4. To make the chocolate icing, place the raw cacao powder, coconut oil and brown rice syrup in a mixing bowl and stir until the mixture is creamy. Add 2 to 3 tbsp of water to make the consistency smoother. Spread the chocolate icing on top of the caramel filling.

5. Freeze the bars for a few hours. Chill for half an hour before slicing.

The Fountain of Wisdom Has Many Spouts

By Jerome Burdi

 

Honor the man who is awake and shows you the way.
Honor the fire of his sacrifice.
-Lord Buddha

 

The summer satsangs have been powerful in New York City with Amma and the Dalai Lama coming to visit. All sorts of spiritual seekers and socialites filled their rooms for divine hugs or holy words of wisdom.

There’s much deserved fanfare over their visits and deep appreciation for their loving contributions to humanity. I love it when the holy step foot into New York City, a place that can always use some holiness. But when all the saints and buddhas come to visit, I never feel an urge to go see them. We have Sri Dharma Mittra, the man who I’ve come to love as much as any of the famous gurus. And he’s here all the time! I’m at home in his yoga classes and satsangs and feel full. I do not have any room for another great teacher.

I respect them all, and they all pretty much say the same thing. It comes from the deep fountain of human wisdom. The way Sri Dharma said it recently: “Yoga is this: See yourself in others.”

The way some others put it not so recently:

 

“See yourself in others.
Then whom can you hurt?
What harm can you do?”
-Lord Buddha

 

“Do unto others as you would have them do unto you.”
-Jesus the Christ

 

It is wonderful to find teachers who help us express this power and spread it in the world. Then we too become teachers. It is nearly impossible to walk the way alone, without a teacher who can show you the way. They help us by making it easier to trudge through difficult times of doubt and they inspire us to move forward and know that it will all be alright.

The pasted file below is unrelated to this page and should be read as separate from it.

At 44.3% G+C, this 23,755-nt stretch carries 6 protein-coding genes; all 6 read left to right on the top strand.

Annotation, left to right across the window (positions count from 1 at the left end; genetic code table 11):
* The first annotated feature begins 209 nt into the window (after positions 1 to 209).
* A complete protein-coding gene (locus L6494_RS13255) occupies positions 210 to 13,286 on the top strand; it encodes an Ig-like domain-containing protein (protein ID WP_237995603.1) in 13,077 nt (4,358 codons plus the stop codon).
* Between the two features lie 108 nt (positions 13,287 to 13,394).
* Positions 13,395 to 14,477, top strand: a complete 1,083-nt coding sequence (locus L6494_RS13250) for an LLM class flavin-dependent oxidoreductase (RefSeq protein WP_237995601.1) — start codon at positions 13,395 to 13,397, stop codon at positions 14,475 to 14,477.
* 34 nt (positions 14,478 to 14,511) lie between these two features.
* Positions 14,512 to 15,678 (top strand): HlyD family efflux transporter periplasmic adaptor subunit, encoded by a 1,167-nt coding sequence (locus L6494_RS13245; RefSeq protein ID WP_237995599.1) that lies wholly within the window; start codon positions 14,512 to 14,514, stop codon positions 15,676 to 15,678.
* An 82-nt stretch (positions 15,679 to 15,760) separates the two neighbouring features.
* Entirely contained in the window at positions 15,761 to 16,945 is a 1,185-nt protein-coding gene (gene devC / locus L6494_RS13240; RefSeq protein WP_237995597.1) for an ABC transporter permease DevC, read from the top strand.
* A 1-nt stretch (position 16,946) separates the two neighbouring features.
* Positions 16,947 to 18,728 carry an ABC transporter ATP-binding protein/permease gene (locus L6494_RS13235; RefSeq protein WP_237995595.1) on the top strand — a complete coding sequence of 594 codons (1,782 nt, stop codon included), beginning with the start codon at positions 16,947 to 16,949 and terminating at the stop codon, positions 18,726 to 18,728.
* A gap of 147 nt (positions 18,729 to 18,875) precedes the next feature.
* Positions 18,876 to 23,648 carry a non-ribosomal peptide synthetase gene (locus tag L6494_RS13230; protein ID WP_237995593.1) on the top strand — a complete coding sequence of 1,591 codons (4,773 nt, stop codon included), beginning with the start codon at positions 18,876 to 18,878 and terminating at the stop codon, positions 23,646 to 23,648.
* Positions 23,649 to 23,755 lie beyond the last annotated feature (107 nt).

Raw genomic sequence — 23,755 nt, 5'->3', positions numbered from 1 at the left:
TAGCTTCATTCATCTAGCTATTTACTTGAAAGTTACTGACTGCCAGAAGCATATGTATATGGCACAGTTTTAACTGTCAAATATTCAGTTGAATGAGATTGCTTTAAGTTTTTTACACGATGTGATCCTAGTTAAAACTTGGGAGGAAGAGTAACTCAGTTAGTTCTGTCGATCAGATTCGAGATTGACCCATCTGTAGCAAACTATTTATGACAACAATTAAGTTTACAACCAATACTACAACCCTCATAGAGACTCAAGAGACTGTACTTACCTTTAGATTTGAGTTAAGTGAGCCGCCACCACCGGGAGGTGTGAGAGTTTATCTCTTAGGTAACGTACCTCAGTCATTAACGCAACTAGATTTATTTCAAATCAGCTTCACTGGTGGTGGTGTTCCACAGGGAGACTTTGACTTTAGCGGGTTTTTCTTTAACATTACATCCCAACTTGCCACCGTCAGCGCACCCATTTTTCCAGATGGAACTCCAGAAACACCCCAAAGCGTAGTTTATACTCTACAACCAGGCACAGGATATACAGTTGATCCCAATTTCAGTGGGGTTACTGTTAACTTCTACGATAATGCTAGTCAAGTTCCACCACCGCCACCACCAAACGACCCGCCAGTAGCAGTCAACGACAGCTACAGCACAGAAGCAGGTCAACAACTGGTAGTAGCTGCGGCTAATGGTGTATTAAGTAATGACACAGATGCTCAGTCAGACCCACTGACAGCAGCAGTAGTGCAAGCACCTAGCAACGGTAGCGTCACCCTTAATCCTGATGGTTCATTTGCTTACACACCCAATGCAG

I’m always thinking about things Sri Dharma says when I’m alone and the darkness creeps in. His wisdom is like a rope thrown to me at the bottom of the well. The rope is there but I have to use my own strength to pull myself out of the deep and into the light.

Doubt is so strong, so seductive, it’s easy to lose the way. That’s why it’s so important to have great teachers such as Sri Dharma close by and accessible often. Eventually we will have to walk the road ourselves; Sri Dharma is always warning us to enjoy everything but not to be attached, perhaps the most difficult lesson of all.

Thanks to the masters who have come before us, we too can fill ourselves with bliss and learn to circle through samsara, with a smile.

 

 

Jerome Burdi is a Brooklyn native who discovered yoga during a shamanic retreat in Brazil in 2010. Since then, he’s been enveloped by the path of the yogi. He left his job as a newspaper journalist to go to Rishikesh, India, and become a yoga teacher. Upon returning to NYC, he discovered Dharma Yoga and has been hooked. Though Jerome grew up in NY, he had to go to India to come back and see Sri Dharma with clear eyes and to hear the truth that is Dharma Yoga. Jerome is also a Middle Eastern style percussionist and holistic nutritionist

Jerome Burdi is a Brooklyn native who discovered yoga during a shamanic retreat in Brazil in 2010. Since then, he’s been enveloped by the path of the yogi. He left his job as a newspaper journalist to go to Rishikesh, India, and become a yoga teacher. Upon returning to NYC, he discovered Dharma Yoga and has been hooked. Though Jerome grew up in NY, he had to go to India to come back and see Sri Dharma with clear eyes and to hear the truth that is Dharma Yoga. Jerome is also a Middle Eastern style percussionist and holistic nutritionist.

Mineral Rich Vegan Ginger Fudge Cake (Gluten Free)

By Ivy Mok

I had some inspiration from a friend, who was hesitant to bring her mother to a Christmas buffet last year. The next day after buffet, her mother had an appointment for body check. She was afraid the rich meal would yield undesirable results in her mother’s blood test results.